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Re: init error in Suse 10.1: cannot get working directory: File exists

From: Frank Jelinek
Subject: Re: init error in Suse 10.1: cannot get working directory: File exists
Date: Wed, 25 Jul 2007 22:17:49 +0200
User-agent: Thunderbird (X11/20070615)

Hi Todd,

thank you for answering. Actually I made some additional tests. At first I tried your hints, but no changes. My root-home ist root-Writeable, so there is no problem.

I patched the source code to tackle the problem. Result: the xgetcwd func seems to fail. I replaced it by the native getcwd and everything works.

This could be an issue for the development mailing list, therefore I cc'ed to this list. Perhaps one of the developer could take a look at the problem, I guess that there is a platform incompatibility with the gnulib


Denniston, Todd A CIV NAVSURFWARCENDIV Crane, Code 6067 wrote:
address@hidden wrote:

I'm looking for help. Actually it is not my first cvs system I set up, but the problem is new to me.

I have a Suse 10.1 root server. There I install cvs, I tried the standard yast installation (seems to install a suse-patched cvs 1.12.12) and I tried a self-compiled 1.12.13. Both results in the same problem.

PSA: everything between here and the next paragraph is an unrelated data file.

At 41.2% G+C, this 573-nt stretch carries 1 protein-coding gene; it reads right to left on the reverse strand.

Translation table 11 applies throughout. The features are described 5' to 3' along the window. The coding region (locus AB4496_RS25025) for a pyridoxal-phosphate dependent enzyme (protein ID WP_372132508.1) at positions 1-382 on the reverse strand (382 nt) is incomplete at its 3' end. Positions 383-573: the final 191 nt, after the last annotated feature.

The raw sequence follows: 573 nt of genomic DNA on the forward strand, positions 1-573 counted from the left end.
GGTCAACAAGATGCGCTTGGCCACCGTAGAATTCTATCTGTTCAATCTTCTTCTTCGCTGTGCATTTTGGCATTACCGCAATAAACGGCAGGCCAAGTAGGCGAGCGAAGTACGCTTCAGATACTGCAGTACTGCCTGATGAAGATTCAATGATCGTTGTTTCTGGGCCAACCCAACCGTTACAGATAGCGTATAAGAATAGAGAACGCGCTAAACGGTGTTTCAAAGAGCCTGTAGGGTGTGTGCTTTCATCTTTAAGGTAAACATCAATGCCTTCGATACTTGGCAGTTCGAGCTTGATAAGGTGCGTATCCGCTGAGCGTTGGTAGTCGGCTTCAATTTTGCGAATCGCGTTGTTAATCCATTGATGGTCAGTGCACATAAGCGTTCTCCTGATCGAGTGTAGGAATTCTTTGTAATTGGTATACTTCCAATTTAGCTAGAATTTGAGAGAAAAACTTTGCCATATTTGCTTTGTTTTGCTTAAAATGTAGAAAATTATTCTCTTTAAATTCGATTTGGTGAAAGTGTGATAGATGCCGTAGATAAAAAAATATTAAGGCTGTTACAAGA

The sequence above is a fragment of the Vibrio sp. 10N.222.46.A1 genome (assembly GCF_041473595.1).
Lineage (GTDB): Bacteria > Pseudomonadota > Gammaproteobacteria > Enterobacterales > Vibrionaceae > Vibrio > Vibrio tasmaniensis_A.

I'm logged in as root (with other users it is the same) and I try to create a new repository with the command

cvs -d /root/cvs init

The result is

cvs [init aborted]: cannot get working directory: File exists

The same result I get if I try any other command and with different user accounts. I also tried the

cvs -t -f -d /root/cvs init

options. Then I get

  -> main: Session ID is L7NaPCpnLvgrC7rs
cvs [init aborted]: cannot get working directory: File exists

with google etc I did not found any hint, so I hope that someone here could help me. Is there anyone who have a similiar problem? And a solution ? Or ca I tackle the problem trough changes in the source code?


How about trying
mkdir /tmp/opencvstest
cvs -t -f -d /tmp/opencvstest init

If you still get a fault, I would guess it has something to do with the new 1.12.X signing options, look in the options to turn it off[1].

If it works, my guess at the reasons for fault are
A) cvs does not work when you are root (Design/security decision of the CVS authors). B) most Linux installs set /root/ as only readable and executable by root:root so no other user can read or write there. Thats why you often see folks putting CVSROOT in /var, /usr, or better yet /cmpartiton.

[1] as mark is talking about, you probably don't have the signing problem, but just in case I mention it:

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